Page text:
The daily business briefing: October 21, 2020

Harold Maass
Google's office in NYC
Spencer Platt/Getty Images

1.

DOJ files antitrust lawsuit against Google

The Justice Department on Tuesday filed an antitrust lawsuit against Google. The long-anticipated suit accused the tech giant of abusing its market dominance to stifle competition for its flagship search engine and its related advertising business. "Google is the gateway to the internet and a search advertising behemoth," Deputy Attorney General Jeff Rosen said. "It has maintained its monopoly power through exclusionary practices that are harmful to competition." The Justice Department also is investigating Apple, Amazon, Facebook, and other companies, so the case against Google could mark the beginning of a broader crackdown on tech giants. Google said it would defend itself vigorously, calling the lawsuit "deeply flawed" and unfair. "People use Google because they choose to," the company said, "not because they're forced to or because they can't find alternatives." [The Associated Press, The Wall Street Journal]

2.

Pelosi cites progress, downplays passing of stimulus deadline

House Speaker Nancy Pelosi (D-Calif.) walked back her Tuesday deadline for a coronavirus relief deal with the White House, saying that talks were going well so there was still hope a bill could be passed before Election Day. "It isn't that this day is the day we would have a deal," she said in a Bloomberg TV interview. "It's a day when we would have our terms on the table to be able to go to the next step." The news came as Senate Majority Leader Mitch McConnell (R-Ky.) reportedly told Republican senators privately that he had urged the White House not to agree to a stimulus deal that most members of the party would reject. McConnell's remarks, confirmed by several Republicans, came after President Trump increased his proposed relief package to $1.9 trillion, still short of the $2.2 trillion approved by the House. [Business Insider, The New York Times]

3.

Netflix subscriber growth slows after lockdown surge

Netflix on Tuesday reported quarterly subscriber growth that fell short of estimates as the boost it got from coronavirus lockdowns faded. The company said it added 2.2 million subscribers globally during the third quarter. Wall Street analysts had forecast 3.4 million. Netflix added 15.8 million subscribers from January through March, but it has faced increasing streaming competition since then, along with the lifting of some pandemic restrictions and the return of televised live sports. "Domestic subscribers were nearly flat, which highlights Netflix's saturation in the U.S.," said eMarketer analyst Ross Benes. The company said it expected to add 6 million subscribers in the fourth quarter, falling short of the 6.5 million analysts expected. [Reuters]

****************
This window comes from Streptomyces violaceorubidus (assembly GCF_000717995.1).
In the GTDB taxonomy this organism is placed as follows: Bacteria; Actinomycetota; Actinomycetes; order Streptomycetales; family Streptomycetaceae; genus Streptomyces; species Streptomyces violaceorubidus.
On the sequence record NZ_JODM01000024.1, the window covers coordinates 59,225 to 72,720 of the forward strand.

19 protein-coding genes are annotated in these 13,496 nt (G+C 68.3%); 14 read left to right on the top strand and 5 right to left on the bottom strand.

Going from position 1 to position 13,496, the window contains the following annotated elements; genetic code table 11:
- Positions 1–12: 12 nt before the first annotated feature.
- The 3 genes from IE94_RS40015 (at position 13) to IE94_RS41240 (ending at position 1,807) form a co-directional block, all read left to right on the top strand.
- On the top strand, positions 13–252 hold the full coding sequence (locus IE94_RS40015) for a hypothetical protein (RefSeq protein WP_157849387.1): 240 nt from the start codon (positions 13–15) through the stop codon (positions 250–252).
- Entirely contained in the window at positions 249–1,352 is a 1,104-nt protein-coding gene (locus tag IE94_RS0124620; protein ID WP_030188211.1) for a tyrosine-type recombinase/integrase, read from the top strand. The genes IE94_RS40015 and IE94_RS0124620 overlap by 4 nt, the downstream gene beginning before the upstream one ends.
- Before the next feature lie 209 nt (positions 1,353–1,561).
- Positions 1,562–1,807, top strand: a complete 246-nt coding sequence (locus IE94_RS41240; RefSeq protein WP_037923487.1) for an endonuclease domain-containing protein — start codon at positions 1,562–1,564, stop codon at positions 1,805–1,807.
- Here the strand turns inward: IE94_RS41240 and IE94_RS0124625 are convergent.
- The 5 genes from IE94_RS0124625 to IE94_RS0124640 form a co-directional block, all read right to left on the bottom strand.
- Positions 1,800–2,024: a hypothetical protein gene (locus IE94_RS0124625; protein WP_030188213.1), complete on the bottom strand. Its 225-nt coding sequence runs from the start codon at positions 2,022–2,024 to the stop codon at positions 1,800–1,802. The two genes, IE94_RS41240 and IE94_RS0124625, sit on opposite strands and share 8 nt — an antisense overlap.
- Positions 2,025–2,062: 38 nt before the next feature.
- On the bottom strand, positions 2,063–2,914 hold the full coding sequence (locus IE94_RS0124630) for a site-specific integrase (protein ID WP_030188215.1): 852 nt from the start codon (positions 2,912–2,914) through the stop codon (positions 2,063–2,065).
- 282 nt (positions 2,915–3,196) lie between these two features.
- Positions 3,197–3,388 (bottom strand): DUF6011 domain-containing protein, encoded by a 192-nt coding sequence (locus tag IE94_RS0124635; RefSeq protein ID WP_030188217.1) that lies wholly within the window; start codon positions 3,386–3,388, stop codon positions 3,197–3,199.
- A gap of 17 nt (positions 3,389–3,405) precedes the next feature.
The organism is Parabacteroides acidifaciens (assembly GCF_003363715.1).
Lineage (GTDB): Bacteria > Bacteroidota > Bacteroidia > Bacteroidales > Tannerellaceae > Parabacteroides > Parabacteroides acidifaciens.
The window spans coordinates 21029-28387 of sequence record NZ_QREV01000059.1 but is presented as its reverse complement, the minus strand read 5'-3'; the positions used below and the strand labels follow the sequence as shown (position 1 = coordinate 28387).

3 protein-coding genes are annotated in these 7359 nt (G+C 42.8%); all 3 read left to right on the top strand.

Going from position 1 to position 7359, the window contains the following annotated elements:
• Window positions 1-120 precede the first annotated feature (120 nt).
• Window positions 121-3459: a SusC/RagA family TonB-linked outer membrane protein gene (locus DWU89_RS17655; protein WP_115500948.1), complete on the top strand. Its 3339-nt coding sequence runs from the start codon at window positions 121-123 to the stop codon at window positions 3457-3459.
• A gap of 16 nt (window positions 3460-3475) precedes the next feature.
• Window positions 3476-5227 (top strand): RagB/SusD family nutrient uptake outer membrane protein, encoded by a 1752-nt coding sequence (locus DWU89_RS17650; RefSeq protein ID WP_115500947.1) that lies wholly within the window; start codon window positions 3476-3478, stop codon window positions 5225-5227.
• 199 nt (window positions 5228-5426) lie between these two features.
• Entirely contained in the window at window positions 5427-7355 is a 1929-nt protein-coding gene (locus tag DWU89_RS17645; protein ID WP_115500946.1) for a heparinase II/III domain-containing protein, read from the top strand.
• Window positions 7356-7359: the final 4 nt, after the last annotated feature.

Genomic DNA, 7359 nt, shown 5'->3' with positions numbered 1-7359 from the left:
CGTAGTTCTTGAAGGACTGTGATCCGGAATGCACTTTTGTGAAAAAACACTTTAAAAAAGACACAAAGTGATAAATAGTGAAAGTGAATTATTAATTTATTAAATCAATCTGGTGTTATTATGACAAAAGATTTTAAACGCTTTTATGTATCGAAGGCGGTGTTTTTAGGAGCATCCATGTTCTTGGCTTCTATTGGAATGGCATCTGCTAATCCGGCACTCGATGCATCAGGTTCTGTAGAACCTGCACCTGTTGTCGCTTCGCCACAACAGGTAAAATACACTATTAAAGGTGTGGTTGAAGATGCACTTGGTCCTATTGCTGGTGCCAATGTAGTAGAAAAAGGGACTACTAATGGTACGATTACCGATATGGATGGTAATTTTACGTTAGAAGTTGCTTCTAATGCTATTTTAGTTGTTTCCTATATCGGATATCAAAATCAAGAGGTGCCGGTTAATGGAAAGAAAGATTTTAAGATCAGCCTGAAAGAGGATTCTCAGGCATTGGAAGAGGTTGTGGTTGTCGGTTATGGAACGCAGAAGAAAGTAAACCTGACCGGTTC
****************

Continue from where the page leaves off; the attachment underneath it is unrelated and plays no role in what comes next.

4.

Stocks struggle as stimulus uncertainty continues

U.S. stock index futures were flat early Wednesday as negotiators said they were making "good progress" toward a coronavirus relief deal but major differences remained. Futures for the Dow Jones Industrial Average, the S&P 500, and the Nasdaq were all up by less than 0.1 percent several hours before the opening bell. On Tuesday, House Speaker Nancy Pelosi (D-Calif.) eased off of her Tuesday deadline for sealing a stimulus deal that could pass before Election Day. White House Chief of Staff Mark Meadows said talks would continue Wednesday. All three of the main U.S. indexes closed higher on Tuesday. The Dow gained 0.4 percent. The S&P 500 and the Nasdaq rose by 0.5 percent and 0.3 percent, respectively, as uncertainty over the relief negotiations made some investors uneasy. [CNBC]

5.

New York Times: Trump has a Chinese bank account

President Trump maintains a bank account in China, and his tax records show that he spent at least a decade attempting, unsuccessfully, to get licensing deals and pursuing other projects in the country, The New York Times reported Tuesday. The Times obtained Trump's tax records, and found that he has three foreign bank accounts — the other two are in Britain and Ireland — but those do not appear on his public financial disclosures because they are held under corporate names. The account in China is controlled by Trump International Hotels Management LLC, which paid $188,561 in taxes in China while trying to secure licensing deals from 2013 to 2015. Trump first attempted to get licensing deals in China in 2006, the Times reported, and tax records show he specifically created five small companies, investing $192,000. He filed multiple trademark applications in Hong Kong and mainland China in 2006, and several were approved after he became president. [The New York Times]